OS X seemed to work well enough for standard use, but I had previously gotten used to Linux as my primary desktop and was beginning to miss it. I loved the footprint and the flexibility. With the updates included within the Ubuntu 14.04, enough pieces of the puzzle had been worked out. This post contains some notes on the build and links to help others.
I had attempted Ubuntu on this Mac-book prior to the April 2014 release, with limited success. With the 12.04 flavor, the
hot-swap PCIe Thunderbolt Ethernet needs to be plugged in prior to boot and I had to choose to be able to work the screen brightness or use the NVIDIA drivers. Not conducive to screen sharing or multiple screens. It seems with this latest release, the driver issues/processes have been ironed out.
Prior to receiving my Mid 2012 Mac Book Pro Retina, I had used Linux as my host OS for over two years. I benefited from running two Windows VM’s simultaneously as it allowed my the greatest flexibility between my local access and remote VPN networks. While you can do this with other operating systems, there is more efficiency with the hardware while running Linux (Ubuntu) as the host OS.
The one complication that still exists in my current setup is the hot-swap PCIe/Thunderbolt NIC. For me, fortunately I am either on wireless or wired for the day. I normally do not go back and forth. While from my readings a different kernel could be loaded, I have not chosen that route currently. If something changes in the future, a USB NIC is the solution.
There are a few little annoyances that are still existing with the build.First, the mac sound when the machine is powered on is still existing. I haven’t dug into it too far, but it appears that you would want to change that prior to removing OS X’s control over the UEFI partition. Using the recovery process where it pulls software from the web is not sufficient.
Next, my graphics does not switch from integrated to dedicated and therefore resulting in a shorter battery life (~3.5-4 hours). This is OK for me as I take use of Compiz’s transparency effects and my work does not require me to be in a data center or wiring closet for long periods of time.
Lastly, Compiz does seem to cause some graphical freezes of windows at times. This will often happen with flash based plug ins running and primarily with Firefox. A restart of the application fixes the issue.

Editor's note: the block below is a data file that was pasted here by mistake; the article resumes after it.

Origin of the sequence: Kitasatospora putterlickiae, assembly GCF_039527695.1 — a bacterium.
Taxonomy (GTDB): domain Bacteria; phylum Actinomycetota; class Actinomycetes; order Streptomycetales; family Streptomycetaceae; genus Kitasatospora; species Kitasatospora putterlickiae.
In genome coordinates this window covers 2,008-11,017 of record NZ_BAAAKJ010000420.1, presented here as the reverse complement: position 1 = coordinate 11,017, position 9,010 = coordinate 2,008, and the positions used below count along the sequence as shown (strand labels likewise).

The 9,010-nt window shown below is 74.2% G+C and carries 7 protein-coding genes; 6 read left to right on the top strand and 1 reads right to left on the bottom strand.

Even with the few annoyances, I still love the flexibility that this operating system provides and would recommend trying it out if you are not too familiar with Linux. You can always start off running in your Windows Virtual Machine while you become accustomed to the Linux environment.
Ultimately, I wanted to create this post to share the links and references used to build my machine. There wasn’t a single site with everything to get the base OS up and running, so hopefully this will help the next person.
Please see the video below for a quick overview on how the desktop looks. The glitches in the recording are not actually occurring on the desktop. The video is very smooth on the actual desktop.
The standard Ubuntu link is below. I used some parts for the Macbook Pro 11-1 version, specifically around the EFI bootloading.
This link contained some very good notes specifically around the NVIDIA drivers for the dedicated graphics card and the brightness modifications.
The link below had a good tip on editing the window border thickness. This helps to grab the window edges for resizing with a 2800×1800 screen resolution.
This link provides the framework to create some gestures that exist in OS X. I ended up creating a 3-finger click to move the selected window and a 4-finger swipe to rotate my cubed desktop. The configuration is truncated to share my additions.
<touchégg> <application name="All"> <gesture type="TAP" fingers="3" direction=""> <action type="MOUSE_CLICK">BUTTON=2</action> </gesture> <gesture type="DRAG" fingers="4" direction="RIGHT"> <action type="SEND_KEYS">Control+Alt+Left</action> </gesture> <gesture type="DRAG" fingers="4" direction="LEFT"> <action type="SEND_KEYS">Control+Alt+Right</action> </gesture> </application> </touchégg>
The next link was a fun little trick to change the unlock text for the whole disk encryption provided by LUKS.
The Mac Fan Control is pretty much a requirement to make sure your system cools itself properly.
Screen Flickering with the NVIDIA care has been a problem for some. This link outlines the bug and the related notes for editing the power/performance settings.
I do need console access for my CP-Tech CP-US-03 USB to serial adapter. This device is reconized out of the box, but to easily access it we need to update the permissions when the /dev/ttyUSB0 device is plugged in.